New COP26 draft deal urges coal curbs, faster climate action
UN climate summit draft texts urge accelerated phase-out of unfiltered coal and ‘inefficient’ fossil fuel subsidies, as negotiators work overtime to secure a deal.
Negotiators at this year’s United Nations climate talks are poring over fresh proposals aimed at sealing a deal that could credibly be said to boost the world’s efforts to tackle global warming.
British officials chairing the COP26 talks in Glasgow, Scotland, released new draft agreements on Saturday after telling delegates from almost 200 nations late on Friday to go and get some rest as the official deadline passed.
A proposal for the overarching decision retains contentious language calling on countries to accelerate “efforts towards the phase-out of unabated coal power and inefficient fossil fuel subsidies”.
In a new addition, the text says nations will recognise “the need for support towards a just transition” – a reference to calls from those working in the fossil fuel industry for financial support as they wind down jobs and businesses.
But it failed to allocate dedicated cash specifically for loss and damage – the mounting cost of global warming so far – instead reiterating “the urgency of scaling up action and support” for vulnerable and poorer nations.
It noted “with deep regret” that wealthy nations had also failed to stump up a separate annual sum of $100bn they promised over a decade ago, but said only that it would come by 2023.
UK Prime Minister Boris Johnson said on Friday that he believed “an ambitious outcome is in sight” at the two-week talks, which are now in overtime.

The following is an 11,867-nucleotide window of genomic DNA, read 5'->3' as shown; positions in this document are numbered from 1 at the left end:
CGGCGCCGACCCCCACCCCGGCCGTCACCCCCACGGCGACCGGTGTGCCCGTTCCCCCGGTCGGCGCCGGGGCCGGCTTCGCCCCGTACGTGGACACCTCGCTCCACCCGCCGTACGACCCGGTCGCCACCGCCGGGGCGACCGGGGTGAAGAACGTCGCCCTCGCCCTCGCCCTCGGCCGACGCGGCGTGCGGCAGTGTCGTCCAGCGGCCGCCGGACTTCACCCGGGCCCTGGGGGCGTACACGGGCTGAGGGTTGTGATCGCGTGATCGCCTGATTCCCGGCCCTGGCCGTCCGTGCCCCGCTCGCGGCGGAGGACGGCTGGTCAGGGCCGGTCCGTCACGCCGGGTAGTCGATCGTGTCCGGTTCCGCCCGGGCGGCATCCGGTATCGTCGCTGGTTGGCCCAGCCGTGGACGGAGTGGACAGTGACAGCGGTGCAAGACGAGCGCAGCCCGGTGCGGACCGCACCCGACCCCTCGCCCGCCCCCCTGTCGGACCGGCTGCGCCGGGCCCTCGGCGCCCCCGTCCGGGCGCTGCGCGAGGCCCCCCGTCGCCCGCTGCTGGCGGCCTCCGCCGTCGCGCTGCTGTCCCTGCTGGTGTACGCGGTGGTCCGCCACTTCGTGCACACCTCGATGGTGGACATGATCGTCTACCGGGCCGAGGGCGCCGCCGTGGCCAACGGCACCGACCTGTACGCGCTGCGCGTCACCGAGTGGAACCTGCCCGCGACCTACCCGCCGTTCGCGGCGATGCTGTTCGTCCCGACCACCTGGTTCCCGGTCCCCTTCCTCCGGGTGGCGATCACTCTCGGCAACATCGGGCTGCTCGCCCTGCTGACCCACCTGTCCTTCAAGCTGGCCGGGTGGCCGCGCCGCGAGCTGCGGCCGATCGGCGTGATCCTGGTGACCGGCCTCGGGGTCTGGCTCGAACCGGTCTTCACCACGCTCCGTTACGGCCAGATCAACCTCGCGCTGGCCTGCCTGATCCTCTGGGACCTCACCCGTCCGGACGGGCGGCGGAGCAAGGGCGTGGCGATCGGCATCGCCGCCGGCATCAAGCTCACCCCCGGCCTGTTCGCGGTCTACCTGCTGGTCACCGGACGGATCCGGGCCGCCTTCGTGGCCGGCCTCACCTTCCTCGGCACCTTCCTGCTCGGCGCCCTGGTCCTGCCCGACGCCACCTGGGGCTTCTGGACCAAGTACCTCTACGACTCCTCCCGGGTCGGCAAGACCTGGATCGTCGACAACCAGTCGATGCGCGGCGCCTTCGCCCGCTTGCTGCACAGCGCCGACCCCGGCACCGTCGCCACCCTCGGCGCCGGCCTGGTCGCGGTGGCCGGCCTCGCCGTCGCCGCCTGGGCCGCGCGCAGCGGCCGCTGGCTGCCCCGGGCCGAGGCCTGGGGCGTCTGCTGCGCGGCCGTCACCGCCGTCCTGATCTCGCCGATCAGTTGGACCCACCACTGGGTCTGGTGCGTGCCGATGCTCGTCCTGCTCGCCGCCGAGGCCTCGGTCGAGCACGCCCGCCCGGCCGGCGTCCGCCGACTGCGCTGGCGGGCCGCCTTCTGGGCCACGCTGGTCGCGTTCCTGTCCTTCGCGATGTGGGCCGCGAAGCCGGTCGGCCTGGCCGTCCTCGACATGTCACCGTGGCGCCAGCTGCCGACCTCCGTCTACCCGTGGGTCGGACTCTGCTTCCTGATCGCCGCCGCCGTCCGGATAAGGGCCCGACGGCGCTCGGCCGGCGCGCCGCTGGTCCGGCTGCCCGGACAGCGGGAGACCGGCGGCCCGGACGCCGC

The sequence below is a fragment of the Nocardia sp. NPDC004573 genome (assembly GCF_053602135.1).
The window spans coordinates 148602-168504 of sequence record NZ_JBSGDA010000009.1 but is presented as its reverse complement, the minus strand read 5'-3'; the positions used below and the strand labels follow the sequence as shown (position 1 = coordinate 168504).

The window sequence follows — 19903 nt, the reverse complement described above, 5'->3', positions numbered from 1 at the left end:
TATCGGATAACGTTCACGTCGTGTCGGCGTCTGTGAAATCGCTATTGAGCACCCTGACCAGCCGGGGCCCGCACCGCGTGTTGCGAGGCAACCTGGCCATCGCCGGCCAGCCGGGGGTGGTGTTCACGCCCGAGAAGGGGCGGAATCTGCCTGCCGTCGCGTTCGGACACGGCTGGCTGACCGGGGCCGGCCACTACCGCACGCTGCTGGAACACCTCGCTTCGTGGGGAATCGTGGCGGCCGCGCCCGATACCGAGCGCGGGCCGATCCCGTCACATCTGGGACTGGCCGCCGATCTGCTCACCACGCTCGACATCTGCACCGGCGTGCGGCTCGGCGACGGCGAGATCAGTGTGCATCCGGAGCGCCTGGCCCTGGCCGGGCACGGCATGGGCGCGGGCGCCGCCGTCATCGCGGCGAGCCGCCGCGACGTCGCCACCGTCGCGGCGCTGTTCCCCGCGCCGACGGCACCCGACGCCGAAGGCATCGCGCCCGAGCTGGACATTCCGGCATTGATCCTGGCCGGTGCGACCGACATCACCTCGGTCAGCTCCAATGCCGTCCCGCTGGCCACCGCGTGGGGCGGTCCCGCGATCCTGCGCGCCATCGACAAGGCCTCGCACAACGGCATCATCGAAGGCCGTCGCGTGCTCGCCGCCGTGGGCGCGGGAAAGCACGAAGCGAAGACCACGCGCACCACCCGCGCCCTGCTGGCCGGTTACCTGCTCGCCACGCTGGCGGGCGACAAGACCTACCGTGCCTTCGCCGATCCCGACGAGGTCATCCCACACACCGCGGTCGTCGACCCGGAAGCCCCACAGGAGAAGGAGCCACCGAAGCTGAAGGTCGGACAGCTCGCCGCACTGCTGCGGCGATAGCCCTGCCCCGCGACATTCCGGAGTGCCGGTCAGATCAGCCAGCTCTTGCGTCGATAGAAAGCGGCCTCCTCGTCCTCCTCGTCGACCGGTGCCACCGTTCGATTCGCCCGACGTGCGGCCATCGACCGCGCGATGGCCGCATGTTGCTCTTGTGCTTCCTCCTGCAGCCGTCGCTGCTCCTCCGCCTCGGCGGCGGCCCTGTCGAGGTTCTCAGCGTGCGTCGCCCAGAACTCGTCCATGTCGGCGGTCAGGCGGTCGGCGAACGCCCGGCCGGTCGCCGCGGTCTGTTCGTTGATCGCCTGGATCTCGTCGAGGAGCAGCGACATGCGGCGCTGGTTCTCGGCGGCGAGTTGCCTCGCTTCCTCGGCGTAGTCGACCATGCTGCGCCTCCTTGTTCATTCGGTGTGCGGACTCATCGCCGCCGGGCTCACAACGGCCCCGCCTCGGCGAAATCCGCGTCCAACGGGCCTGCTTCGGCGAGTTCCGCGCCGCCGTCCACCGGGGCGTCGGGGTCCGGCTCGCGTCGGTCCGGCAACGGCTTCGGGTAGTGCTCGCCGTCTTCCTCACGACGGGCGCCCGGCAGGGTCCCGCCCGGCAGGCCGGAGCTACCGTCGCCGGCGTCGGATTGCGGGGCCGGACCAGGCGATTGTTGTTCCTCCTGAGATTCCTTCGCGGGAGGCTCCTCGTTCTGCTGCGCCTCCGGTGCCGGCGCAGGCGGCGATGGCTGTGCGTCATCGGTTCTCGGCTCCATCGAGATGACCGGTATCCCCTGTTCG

In another proposal, countries are “encouraged” to submit new targets for emissions reduction for 2035 by 2025, and for 2040 by 2030, establishing a five-year cycle. Previously, developing countries were expected to do so only every 10 years.
Scientists say the world is not on track to achieve the 2015 Paris accord’s ambitious goal of capping global warming at 1.5 degrees Celsius (2.7 Fahrenheit) by the end of the century compared with pre-industrial times.
Al Jazeera’s Andrew Simmons, reporting from Glasgow, said the texts published on Saturday looked “reasonably positive” but said that all delegates will have to agree on them to seal a formal deal.
“The way things are planned is to follow through on this with [an informal] plenary meeting getting people together, ‘stocktaking’ as it’s termed in this summit, and looking at the way ahead and what can happen next,” he said.
“Later on Saturday, the plan is to have a full formal plenary and we will see actual agreements made, and the idea is to wrap up the summit sometime on Saturday afternoon.”
“The assessment will be, yes there has been some progress but [it remains to be seen] whether or not this will be seen as an outright success,” he added.
Tracy Carty, the head of Oxfam’s COP26 delegation, said in a statement that the draft deal was “still not good enough”.
“We need the strongest possible outcome to ensure governments come back next year with strengthened emission reduction targets that will keep 1.5 degrees alive. And decisive progress on finance to help countries adapt and for the loss and damage endured,” Carty said.
“It is of deep concern that developing countries’ proposal for a loss and damage finance facility has not been included in this new draft.”
Juan Pablo Osornio, the head of Greenpeace’s COP26 delegation, also said he was concerned that the draft deal was insufficient to tackle the scale of the climate crisis.
“The language that was in the previous text about coal phase-out and fossil fuel subsidy phase-out was a lot stronger than what we’re seeing now,” he told Al Jazeera.
He said that as the latest draft text still includes scope for “inefficient” fossil fuels subsidies, “that leaves a little bit of wriggle room to not really do as much as you really could”.
Osornio said the details of the revised draft deal would need more scrutiny and that the trust of many developing countries had been lost after richer nations failed to deliver on a pledge to provide $100bn per year of funding for developing countries to adapt to climate change.
“It’s going to be the exciting plenary in the history of COPs” he said. “It’s a high-risk game that the [COP26] presidency is playing, releasing this large amount of texts [to a vote].”